When Phi Delta Epsilon’s (PDE) president, Jordan Yao, received a call about potentially developing SFU’s first Dance Marathon — and, in doing so, being the first Canadian university to participate — he immediately accepted.
On Mar. 1, SFU students gathered to dance for six hours, raising money for BC Children’s Charity. The day’s goal was to raise $10,000 — 10 times the chapter’s annual goal.
“This is a big increase, but we know that universities in the States raise as much as two million dollars!” Gurleen Gill, Dance Marathon event co-chair and senior member of the Phi Delta Epsilon Canada Beta chapter, explained on the Children’s Miracle Network blog.
Yao told The Peak that he saw how “huge this event was in the United States,” where most of the Phi Delta Epsilon chapters either participated in or hosted their own dance marathons.
The trend began in 1991, when students at Indiana University founded Dance Marathon in the memory of a fellow student. The program is now an international phenomenon, and has raised over $62 million in the US.
While the day was filled with smiling faces, Blake Hudie, dance relation chair, remarked that they were extremely fortunate that everything came together. He explained that “the timing was not in [our] favor as [we] were faced with the difficulty of competing with other charities like Balding for Dollars and Relay For Life.”
“I think it should be [ . . . ] executed annually and on a bigger scale.”
– Kelly Furey, public relations chair, Kappa Beta Gamma
Despite midterms, many students arrived at 11 a.m. to dance the day away. The turnout included members of UNICEF, Alpha Kappa Psi, the SFSS Power Rangers, and elementary and university students.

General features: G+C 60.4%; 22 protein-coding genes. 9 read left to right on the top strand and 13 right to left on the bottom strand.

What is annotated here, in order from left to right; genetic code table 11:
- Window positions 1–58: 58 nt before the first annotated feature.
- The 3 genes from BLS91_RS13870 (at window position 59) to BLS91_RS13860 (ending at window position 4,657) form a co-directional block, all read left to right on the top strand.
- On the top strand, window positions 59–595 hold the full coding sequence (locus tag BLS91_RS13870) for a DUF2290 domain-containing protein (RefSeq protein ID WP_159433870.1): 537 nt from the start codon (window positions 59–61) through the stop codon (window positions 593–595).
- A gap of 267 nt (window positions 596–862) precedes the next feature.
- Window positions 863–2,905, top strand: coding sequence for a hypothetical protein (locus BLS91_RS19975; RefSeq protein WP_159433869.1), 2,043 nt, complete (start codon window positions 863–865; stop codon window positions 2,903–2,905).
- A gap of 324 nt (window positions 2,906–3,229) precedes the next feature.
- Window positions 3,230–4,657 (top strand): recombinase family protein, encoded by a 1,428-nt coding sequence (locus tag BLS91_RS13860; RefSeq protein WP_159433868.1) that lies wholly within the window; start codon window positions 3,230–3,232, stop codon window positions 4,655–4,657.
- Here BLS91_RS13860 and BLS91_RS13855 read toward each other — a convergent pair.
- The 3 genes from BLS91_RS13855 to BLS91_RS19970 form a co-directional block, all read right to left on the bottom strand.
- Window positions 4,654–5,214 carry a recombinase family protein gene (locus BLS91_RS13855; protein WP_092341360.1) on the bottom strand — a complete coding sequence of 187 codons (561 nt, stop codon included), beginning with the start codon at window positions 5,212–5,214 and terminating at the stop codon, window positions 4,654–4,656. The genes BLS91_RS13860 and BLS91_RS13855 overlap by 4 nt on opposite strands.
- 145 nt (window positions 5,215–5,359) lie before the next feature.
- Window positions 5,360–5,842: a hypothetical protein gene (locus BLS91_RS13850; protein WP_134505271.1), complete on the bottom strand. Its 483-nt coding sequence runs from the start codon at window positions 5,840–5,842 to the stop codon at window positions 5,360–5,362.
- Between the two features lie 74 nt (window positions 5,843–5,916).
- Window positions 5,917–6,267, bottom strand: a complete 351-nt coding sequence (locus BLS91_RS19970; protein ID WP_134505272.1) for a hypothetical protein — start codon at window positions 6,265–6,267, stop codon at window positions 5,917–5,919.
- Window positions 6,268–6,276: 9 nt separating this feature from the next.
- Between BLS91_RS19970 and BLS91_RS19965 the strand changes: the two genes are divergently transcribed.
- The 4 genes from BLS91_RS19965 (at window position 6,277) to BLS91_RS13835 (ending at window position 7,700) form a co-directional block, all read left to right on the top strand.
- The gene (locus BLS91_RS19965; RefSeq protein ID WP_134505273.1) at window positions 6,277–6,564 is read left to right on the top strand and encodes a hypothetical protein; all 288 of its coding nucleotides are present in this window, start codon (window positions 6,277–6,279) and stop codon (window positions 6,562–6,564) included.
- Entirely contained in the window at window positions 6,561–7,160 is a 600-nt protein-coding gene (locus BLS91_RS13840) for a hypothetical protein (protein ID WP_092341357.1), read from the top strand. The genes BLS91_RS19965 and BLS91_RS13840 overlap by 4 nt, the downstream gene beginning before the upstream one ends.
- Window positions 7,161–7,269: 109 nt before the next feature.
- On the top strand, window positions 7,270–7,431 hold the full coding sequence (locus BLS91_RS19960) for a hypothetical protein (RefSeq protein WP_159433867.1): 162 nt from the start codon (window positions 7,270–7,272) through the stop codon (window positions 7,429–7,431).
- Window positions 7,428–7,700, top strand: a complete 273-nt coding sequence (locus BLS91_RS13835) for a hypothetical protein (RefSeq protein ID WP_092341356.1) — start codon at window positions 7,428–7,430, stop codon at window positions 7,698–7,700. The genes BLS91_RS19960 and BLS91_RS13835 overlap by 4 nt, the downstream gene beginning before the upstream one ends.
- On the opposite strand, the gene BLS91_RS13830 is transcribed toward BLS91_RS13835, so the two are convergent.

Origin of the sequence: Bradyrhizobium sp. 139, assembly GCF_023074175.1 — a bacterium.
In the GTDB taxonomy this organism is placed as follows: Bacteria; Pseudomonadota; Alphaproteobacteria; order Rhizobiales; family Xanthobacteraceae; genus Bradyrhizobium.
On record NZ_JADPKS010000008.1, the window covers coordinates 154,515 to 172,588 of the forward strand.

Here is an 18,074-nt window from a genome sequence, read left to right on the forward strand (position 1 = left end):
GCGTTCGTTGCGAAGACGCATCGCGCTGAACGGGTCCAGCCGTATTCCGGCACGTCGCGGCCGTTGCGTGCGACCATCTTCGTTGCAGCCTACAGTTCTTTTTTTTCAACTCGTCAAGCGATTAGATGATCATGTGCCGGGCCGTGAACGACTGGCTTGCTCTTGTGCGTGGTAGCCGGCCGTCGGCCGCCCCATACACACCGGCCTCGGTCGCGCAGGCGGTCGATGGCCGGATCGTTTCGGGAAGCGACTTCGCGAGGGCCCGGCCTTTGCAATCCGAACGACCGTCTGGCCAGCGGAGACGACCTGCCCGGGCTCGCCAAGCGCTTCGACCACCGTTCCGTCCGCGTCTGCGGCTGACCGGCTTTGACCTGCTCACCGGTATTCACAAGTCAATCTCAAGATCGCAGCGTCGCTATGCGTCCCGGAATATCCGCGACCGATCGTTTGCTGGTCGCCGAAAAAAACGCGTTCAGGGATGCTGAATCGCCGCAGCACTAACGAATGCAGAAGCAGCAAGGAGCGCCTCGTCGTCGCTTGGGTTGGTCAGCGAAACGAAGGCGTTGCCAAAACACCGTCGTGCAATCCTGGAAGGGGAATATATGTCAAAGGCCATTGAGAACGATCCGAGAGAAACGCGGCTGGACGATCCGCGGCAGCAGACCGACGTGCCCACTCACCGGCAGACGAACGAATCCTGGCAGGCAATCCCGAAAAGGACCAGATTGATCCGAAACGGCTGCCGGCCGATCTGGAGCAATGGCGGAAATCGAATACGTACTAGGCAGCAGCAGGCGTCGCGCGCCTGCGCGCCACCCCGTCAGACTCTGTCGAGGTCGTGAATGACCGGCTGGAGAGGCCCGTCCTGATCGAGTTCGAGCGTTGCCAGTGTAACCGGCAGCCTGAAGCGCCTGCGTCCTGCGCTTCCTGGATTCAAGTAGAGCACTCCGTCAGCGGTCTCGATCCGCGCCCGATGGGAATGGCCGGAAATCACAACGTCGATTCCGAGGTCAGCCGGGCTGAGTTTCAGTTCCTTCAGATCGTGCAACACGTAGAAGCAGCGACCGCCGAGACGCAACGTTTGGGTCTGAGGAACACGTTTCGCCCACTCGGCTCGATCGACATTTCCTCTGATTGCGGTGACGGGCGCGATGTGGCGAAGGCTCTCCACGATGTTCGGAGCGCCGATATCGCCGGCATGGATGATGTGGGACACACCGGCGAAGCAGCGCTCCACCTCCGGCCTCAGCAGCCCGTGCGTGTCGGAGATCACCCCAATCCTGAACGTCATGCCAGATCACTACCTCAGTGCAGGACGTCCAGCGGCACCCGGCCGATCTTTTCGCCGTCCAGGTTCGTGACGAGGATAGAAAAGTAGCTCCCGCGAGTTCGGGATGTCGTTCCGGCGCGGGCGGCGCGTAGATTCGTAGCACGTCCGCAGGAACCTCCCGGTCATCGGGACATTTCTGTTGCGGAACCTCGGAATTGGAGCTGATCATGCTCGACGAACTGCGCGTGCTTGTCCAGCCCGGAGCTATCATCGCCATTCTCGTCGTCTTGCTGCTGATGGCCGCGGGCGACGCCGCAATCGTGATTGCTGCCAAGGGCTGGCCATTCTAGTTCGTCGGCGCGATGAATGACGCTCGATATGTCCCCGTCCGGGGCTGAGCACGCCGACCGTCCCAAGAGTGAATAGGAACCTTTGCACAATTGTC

“I think this is a really great opportunity [ . . . ] for the greater community to come together as a whole for such a worthy cause,” said Kelly Furey, public relations chair, Kappa Beta Gamma. “I think it should be [ . . . ] executed annually and on a bigger scale.”
According to Valeriya Zaborska, PDE’s activity chair, the team’s creativity and ability to think on their feet was what “drove the event’s success.” While the team mentioned a few hiccups here and there, such as difficulties with booking equipment or the use of Simon Fraser Elementary’s gym rather than a space at the university, everyone was content with the cozy environment.
Close to the end of the event, the fraternity revealed the final fundraising figure to the audience; it read $10,707.84.
Zaborska had a few last words of inspiration for The Peak at the end of the day: “If you’re looking to take initiative and develop something new at SFU, take a chance. Split up the responsibilities, don’t be afraid to make mistakes. You’ll learn and know where to improve on and make the future one much better.”